Tag Archives: Sower

You–a Diamond in the Rough?

“Again he began to teach beside the sea.  And a very large crowd gathered about him, so that he got into a boat and sat in it on the sea, and the whole crowd was beside the sea on the land.  And he was teaching them many things in parables, and in his teaching he said to them:  “Listen! Behold, a sower went out to sow.  And as he sowed, some seed fell along the path, and the birds came and devoured it.  Other seed fell on rocky ground, where it did not have much soil, and immediately it sprang up, since it had no depth of soil.  And when the sun rose, it was scorched, and since it had no root, it withered away.  Other seed fell among thorns, and the thorns grew up and choked it, and it yielded no grain.  And other seeds fell into good soil and produced grain, growing up and increasing and yielding thirtyfold and sixtyfold and a hundredfold.”  And he said, “He who has ears to hear, let him hear.”   Mark 4:1-9

This is one of Jesus’ most popular parables.  It’s easy to remember and so simple that a child can understand it.  But it’s much deeper than you think.  Like a diamond with multiple sides, this parable strikes at the multiple dimensions of the human heart–of your heart.  Jesus challenges us to have ears to hear–so let’s think of some of the things we need to listen to from this passage:

1.  There are different types of soils–different types of heart conditions…

This is how this passage is mostly preached–that there are different soils out there–different human hearts with various degrees of openness to the Gospel.  This is true.  This challenges us to ask ourselves, “What kind of soil am I?”

2.  Jesus is giving a throwback to Genesis 1…

In the opening verses of the Bible, we see God’s Spirit hovering over the initial mass of creation, bringing form, function, and beauty.  This speaks to the teleios aspect of God’s handiwork–leading everything towards a divinely orchestrated purpose.  And so now, God is doing a new creation in forming the new people of God centered upon the life, ministry, and purpose (teleios) of Jesus Christ.  This begs the question:  Has Jesus begun a reconstruction project in your life?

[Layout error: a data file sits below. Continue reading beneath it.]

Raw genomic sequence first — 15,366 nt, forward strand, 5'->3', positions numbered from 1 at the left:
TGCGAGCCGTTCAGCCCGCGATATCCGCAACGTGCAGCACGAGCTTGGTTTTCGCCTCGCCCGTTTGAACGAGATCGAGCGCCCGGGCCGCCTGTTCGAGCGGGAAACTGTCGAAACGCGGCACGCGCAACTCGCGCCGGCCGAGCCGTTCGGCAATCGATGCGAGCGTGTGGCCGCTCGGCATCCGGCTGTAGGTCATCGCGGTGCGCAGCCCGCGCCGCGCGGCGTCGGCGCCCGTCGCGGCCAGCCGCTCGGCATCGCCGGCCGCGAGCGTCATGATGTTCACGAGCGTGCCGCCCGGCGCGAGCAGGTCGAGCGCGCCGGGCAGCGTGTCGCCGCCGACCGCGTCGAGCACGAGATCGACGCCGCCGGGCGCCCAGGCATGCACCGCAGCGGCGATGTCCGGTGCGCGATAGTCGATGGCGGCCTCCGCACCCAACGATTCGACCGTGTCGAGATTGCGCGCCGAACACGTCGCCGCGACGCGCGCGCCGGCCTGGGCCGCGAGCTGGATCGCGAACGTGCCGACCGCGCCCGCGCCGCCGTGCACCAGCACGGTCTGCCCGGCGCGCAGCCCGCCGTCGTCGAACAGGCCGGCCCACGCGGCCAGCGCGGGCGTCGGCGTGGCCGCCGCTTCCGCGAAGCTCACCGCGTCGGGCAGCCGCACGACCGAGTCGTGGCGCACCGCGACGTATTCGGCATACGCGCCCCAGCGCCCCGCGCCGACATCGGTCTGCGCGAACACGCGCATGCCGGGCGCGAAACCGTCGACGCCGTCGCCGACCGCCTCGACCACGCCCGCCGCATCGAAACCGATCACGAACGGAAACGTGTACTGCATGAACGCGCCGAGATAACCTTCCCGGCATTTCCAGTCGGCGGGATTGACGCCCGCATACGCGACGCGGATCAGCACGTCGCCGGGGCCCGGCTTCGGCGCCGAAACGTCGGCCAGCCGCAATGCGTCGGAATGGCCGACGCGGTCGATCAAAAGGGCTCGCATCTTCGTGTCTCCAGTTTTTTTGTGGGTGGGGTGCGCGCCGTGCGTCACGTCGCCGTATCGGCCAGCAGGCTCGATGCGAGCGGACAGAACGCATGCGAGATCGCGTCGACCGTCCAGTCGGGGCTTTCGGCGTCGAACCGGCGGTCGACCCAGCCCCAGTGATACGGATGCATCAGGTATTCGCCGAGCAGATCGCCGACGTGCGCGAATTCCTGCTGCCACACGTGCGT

3.  Jesus is referring to God as the Sower–and now people are coming out of exile through his ministry…

God is the Divine Sower of His people–and now He is delivering them from exile.  The days of living under the indictment of the Law can be fulfilled and thus replaced by a new day of Grace–a new Kingdom.  This Kingdom is of course, set upon the life and ministry of Jesus–who is the Sower Par Excellence (God).  This makes us ask, “Am I living as free in God’s Kingdom–or am I still in the bondage of sin and the corrupt values of a fallen world system?”

4.  The four types of soil are really in each of us–so stay humble and repentant…

We would be arrogant to think that we are always only one type of soil.  Even if we are the “good soil”–there are moments and blocks of time in which we find ourselves more aptly described by the other types of soil.  This should humble us, and help us to remember that we are in a chronic state of need before Jesus.  Now we can ask in honest inventory of our own lives, “In what ways am I like each of these soils?”

5.  When it comes to evangelism, look for people who will reproduce…

Let’s face it, not everyone is open to the message of Jesus.  It seems that few today really want his message of exclusive salvation and hope found in him to be their life’s defining mark.  So we are challenged to look for “good soil” people–those who are receptive to his message of life and eternal hope.  This reminds us to ask, “Am I actively sharing the Gospel with others, in hopes of finding those who will reproduce this message?”

6.  Perhaps the seed should challenge us to be faithful to wherever God sows us…no matter what happens…we are the Gospel seed in the world today…

I’m not saying we are the Gospel.  I’m saying that as children of God in Christ, we are the Gospel-seed that reproduces this message of hope with ripple effects in all we say and do.  And in so doing, we cannot always be choosey about where we do this.  In other words, the seed in this story was utterly consistent with its unique purpose and identity to do one thing:  to die in order to reproduce.  In the same way, are you doing the same thing?  God has planted you where you are — will you die to your frustration over the lack of fruit or unfavorable circumstances that seem endless?

May these perspectives remind you of the immense treasure that God’s Word is to us–to you, as you grapple with a life of meaning and purpose in Christ.  Surrender to him in a way that is real and unique to you as you seek to give all of yourself to him in order to have all of him to you.

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